Boston Blackie was oppressed by an unreasoning but insistent sense of impending trouble and unseen danger.  His mind, keen, alert and supernormally intuitive, sought in vain to place the intangible menace.  Often, it seemed, his mentality, projecting itself into the darkness about him, almost reached and drew aside the black curtain that hid the lurking mystery.  But each time the unrealized vision faded and left him staring at dancing, meaningless wall-shadows.  Suddenly, unbidden and unconnected with any conscious thought, a picture gripped his mind.  He saw a shadowy figure, bound hand and foot and standing alone on a raised platform with head and face hidden by something dark and sinister.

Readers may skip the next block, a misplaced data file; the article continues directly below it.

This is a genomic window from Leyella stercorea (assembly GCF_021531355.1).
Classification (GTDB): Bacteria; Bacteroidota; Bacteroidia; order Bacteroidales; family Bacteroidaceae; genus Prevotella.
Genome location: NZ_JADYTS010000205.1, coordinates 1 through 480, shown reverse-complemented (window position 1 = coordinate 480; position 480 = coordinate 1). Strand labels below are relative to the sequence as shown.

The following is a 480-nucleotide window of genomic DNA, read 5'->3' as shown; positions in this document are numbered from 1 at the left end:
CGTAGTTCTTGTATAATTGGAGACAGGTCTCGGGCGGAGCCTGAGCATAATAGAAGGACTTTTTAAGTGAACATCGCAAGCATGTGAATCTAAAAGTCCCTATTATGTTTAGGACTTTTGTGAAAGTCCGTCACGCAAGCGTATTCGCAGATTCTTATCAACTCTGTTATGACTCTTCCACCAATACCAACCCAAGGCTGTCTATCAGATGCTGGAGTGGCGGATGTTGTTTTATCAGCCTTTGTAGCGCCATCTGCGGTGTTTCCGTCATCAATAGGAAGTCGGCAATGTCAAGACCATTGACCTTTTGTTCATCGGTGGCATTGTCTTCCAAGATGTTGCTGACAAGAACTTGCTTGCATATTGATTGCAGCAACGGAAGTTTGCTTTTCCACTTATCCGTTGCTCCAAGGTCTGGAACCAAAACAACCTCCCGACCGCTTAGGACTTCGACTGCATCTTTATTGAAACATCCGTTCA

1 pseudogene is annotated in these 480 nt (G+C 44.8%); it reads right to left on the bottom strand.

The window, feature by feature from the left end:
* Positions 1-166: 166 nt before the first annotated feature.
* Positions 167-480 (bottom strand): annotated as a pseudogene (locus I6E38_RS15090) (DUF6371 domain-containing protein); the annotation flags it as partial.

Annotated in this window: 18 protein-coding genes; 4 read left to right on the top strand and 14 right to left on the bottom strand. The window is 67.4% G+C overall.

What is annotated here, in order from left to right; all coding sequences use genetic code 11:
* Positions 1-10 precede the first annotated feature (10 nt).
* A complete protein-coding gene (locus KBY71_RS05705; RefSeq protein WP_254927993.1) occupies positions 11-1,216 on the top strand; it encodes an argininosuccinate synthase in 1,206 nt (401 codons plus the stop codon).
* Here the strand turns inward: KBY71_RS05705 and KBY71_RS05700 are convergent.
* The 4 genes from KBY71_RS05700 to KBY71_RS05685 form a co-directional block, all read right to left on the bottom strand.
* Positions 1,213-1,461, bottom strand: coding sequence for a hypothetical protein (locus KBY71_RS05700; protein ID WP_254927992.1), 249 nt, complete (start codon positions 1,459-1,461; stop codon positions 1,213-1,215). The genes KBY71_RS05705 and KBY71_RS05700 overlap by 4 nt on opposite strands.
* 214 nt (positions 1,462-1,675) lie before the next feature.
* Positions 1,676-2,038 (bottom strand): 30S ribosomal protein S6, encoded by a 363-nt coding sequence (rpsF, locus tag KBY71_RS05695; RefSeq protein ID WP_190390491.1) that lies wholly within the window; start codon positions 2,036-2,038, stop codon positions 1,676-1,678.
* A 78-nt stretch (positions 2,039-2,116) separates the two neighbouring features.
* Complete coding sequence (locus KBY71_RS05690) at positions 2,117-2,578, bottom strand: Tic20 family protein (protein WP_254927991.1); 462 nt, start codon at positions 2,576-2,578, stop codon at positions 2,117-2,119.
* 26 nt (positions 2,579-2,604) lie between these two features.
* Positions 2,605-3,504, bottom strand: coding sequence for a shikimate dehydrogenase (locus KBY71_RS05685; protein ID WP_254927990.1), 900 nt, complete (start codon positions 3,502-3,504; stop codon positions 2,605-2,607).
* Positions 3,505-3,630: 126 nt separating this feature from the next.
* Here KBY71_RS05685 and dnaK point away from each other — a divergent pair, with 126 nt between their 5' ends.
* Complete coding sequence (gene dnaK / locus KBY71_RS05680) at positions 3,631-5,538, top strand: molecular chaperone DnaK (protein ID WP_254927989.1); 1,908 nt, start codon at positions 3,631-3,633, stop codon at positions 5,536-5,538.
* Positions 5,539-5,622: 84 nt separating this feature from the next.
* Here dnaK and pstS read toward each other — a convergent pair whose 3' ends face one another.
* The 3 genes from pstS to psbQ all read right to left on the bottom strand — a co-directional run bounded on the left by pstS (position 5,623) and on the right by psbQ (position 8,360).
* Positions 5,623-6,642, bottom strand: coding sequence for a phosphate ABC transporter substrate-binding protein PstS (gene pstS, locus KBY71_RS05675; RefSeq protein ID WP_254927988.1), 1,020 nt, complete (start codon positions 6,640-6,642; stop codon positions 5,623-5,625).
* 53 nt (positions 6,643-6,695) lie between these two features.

“The black cap of the hangman,” he whispered, twisting uneasily on his pallet.  “This has been a strange day and a stranger night,” he thought.  “Trouble hangs in the air.  To-day was to have seen Mary and me safe at sea, with fear and danger forever behind us.  By every possible human computation of chances, we should be.  But night finds us still here in a world of enemies.  And thoughts of a hangman haunt my mind!  Why?  Chance!  There is no such thing.  Something holds us here for good or evil – evil, probably.  Well, if it must come, let it.  But it’s hard on Mary.  Poor Mary!  Poor little girl!”